Dissertation/Thesis Abstract

The relationship between children's vocational interests and their knowledge and perceptions about occupations
by Ray, Karen Elizabeth, Ph.D., Purdue University, 2010, 206; 3445112
Abstract (Summary)

The study examined the antecedents of career development using Gottfredson’s theory of circumscription and compromise as a foundation for the study. Using a mixed-methods, exploratory research approach, the proposed study examined children’s knowledge about prototypical occupations, their perceptions of those occupations, their vocational interests, and the relationships among those variables. Children enrolled in the third and fifth grades completed an open thought listing measure and the Inventory of Children’s Activities-Revised (Tracey & Ward, 1998). Data were analyzed using valenced scores, content analysis, and discriminant analyses to identify discriminant functions predicting simulated career choice from within the variables. Children had little knowledge about prototypical careers, and that knowledge was rarely connected with their career choice. Nor were their vocational interests connected with career choice. Discriminant functions were identified from the open thought listing variables for fifth-grade girls and third-grade boys and from the Inventory of Children’s Activities for fifth-grade girls and third-grade girls.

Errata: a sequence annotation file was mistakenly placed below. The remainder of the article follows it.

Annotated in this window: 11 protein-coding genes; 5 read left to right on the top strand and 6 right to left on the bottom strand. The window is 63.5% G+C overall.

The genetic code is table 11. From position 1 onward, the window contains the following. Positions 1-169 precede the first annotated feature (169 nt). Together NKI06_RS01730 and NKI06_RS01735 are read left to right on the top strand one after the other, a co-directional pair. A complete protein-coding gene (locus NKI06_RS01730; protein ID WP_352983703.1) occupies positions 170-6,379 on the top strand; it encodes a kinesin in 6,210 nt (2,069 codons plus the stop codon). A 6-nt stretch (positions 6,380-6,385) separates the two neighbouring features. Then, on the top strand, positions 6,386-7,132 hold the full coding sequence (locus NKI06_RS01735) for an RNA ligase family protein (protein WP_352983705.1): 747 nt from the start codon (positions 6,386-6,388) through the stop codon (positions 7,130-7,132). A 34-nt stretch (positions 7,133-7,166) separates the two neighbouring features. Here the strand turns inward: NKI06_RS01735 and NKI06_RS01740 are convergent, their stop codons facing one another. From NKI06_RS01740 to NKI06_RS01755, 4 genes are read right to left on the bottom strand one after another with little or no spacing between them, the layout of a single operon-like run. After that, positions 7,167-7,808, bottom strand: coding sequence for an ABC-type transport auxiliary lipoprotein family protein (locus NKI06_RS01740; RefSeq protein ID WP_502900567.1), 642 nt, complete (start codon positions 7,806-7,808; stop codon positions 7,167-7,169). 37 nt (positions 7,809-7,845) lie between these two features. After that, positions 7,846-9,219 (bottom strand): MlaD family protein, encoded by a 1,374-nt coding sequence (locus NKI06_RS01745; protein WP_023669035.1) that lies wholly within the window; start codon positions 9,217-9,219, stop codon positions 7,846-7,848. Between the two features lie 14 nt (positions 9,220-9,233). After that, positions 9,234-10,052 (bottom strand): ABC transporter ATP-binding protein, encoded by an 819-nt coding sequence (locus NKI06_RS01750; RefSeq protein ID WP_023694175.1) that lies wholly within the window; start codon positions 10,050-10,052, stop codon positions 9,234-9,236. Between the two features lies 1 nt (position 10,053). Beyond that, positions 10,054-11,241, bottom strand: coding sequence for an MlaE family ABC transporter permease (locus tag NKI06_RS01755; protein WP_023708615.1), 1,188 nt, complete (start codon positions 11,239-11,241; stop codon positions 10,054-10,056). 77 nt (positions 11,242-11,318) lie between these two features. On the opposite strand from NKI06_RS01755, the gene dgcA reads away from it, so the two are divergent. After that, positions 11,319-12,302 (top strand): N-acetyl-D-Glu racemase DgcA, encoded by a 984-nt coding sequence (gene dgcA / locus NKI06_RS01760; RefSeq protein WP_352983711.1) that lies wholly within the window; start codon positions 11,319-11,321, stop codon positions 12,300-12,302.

Indexing (document details)
Advisor: Kelly, Kevin
Commitee: Greenan, James, Peterson, Jean Sunde, Pistole, M. Carolee
School: Purdue University
Department: Educational Studies
School Location: United States -- Indiana
Source: DAI-B 72/05, Dissertation Abstracts International
Subjects: Educational psychology, Counseling Psychology, Developmental psychology
Keywords: Career choice, Career development, Children, Elementary, Occupations, Perceptions, Vocational interests
Publication Number: 3445112
ISBN: 978-1-124-54025-2
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